New York in The Winter
Think Snowstorms Are Rough Now? Check Out These Vintage New York Blizzards
Severe winter weather was bad for the people and worse for the horses.
Waiting for the first real snow of winter is an annual exercise in anticipation and dread, with the accompanying hallmarks invariably falling into place: breathless headlines, familiar checkout line chatter, readying the shovels and snowblowers, restocking the cocoa, bracing for traffic tie-ups and rail delays — or perhaps doing nothing at all.
If that all feels eternal, consider what it was like to endure a snowstorm in a time before Gore-Tex and Doppler radar, snow blowers and plow trucks, subway commutes and automobile windshields — actually, before automobiles. Instant hot chocolate didn’t become a supermarket staple until the 1940s, and it took Swiss Miss until 1972 to roll out a revolutionary cocoa mix with mini marshmallows already inside. (“What’ll Swiss Miss think of next,” the first ads asked.)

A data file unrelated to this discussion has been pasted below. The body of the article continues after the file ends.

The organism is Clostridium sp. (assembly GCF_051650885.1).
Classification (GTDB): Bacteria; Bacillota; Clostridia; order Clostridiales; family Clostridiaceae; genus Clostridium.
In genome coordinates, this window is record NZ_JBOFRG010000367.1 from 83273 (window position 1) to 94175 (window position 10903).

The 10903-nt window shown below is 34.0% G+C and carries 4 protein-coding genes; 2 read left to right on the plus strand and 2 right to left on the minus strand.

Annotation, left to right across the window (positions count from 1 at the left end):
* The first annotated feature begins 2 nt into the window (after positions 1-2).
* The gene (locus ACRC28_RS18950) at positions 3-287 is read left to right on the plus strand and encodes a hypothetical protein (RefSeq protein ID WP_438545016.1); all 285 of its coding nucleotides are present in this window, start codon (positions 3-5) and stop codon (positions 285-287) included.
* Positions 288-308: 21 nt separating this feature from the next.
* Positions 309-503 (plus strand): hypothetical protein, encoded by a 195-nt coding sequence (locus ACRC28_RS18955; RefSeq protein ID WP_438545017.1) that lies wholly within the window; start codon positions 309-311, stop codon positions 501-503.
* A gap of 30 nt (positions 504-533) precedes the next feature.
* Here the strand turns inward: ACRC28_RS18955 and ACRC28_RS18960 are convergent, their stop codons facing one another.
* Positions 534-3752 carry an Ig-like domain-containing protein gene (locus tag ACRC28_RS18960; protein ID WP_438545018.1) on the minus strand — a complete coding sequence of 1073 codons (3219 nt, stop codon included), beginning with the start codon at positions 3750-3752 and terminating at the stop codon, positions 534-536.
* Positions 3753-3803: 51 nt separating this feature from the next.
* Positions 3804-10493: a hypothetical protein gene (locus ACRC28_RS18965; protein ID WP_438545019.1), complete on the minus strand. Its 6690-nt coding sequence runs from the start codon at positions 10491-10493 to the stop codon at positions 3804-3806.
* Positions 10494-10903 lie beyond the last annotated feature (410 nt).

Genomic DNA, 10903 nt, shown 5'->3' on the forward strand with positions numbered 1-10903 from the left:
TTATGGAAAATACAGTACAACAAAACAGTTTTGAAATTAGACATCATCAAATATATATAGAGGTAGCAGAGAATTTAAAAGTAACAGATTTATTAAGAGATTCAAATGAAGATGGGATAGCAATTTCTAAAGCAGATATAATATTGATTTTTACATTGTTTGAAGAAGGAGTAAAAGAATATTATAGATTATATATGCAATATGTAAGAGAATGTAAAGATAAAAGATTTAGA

Early New York Times photographs of snowstorms really capture the havoc, misery and peril a blizzard could visit on the city in the late 1800s and early 1900s. The Blizzard of 1888, for example, dumped 21 inches of snow on the city and killed an estimated 200 New Yorkers. But even a garden-variety snowstorm in those days would menace New York’s main form of transit — horses — and impose human suffering of all kinds, while posing the immense logistical challenge of clearing an entire metropolis of snow.
Still, then as now, snow slowed the city down in a stop-and-look-around way. It brought a serene kind of beauty and wonder, turning almost anyone into Peter, the wide-eyed child hero of Ezra Jack Keats’s 1962 ode to winter reverie, “The Snowy Day.”
“King Winter’s Carnival,” one Times headline declared in February 1900, after a Saturday storm gave way to wintry recreation and a sun-dappled landscape of snow and ice on Sunday. “The City Filled with the Music of Laughter and Sleighbells.”
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